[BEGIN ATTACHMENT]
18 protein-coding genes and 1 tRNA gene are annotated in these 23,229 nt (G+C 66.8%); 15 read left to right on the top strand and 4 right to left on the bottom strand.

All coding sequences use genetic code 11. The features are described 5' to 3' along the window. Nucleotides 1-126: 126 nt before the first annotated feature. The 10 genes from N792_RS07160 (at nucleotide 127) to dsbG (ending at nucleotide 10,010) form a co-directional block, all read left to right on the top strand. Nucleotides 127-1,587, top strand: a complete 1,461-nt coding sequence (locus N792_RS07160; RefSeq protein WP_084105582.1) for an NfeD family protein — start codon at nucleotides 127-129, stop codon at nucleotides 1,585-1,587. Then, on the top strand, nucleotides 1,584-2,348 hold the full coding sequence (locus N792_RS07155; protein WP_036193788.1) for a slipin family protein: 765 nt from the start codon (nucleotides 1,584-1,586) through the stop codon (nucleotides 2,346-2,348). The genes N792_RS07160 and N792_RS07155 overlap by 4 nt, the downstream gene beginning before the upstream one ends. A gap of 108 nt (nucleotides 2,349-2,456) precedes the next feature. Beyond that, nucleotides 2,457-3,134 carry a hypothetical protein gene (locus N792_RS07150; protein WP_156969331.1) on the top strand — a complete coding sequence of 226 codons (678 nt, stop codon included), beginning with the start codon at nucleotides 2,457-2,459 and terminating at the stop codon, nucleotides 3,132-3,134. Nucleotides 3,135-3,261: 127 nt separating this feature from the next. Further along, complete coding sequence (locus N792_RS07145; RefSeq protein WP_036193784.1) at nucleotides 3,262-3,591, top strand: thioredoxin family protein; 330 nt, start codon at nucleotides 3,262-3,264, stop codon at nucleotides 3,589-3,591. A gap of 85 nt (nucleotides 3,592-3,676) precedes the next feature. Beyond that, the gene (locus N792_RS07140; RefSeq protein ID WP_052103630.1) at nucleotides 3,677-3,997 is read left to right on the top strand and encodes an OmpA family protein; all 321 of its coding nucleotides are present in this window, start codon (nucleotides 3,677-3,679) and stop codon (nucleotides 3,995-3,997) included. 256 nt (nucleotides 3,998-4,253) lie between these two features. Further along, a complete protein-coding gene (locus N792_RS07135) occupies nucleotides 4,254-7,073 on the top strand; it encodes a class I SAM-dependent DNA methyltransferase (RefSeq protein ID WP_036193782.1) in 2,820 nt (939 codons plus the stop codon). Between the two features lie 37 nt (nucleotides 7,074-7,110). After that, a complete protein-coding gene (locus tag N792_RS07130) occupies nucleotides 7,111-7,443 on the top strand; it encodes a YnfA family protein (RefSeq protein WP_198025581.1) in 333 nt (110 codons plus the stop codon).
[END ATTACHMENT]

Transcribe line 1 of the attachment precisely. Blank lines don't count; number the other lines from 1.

18 protein-coding genes and 1 tRNA gene are annotated in these 23,229 nt (G+C 66.8%); 15 read left to right on the top strand and 4 right to left on the bottom strand.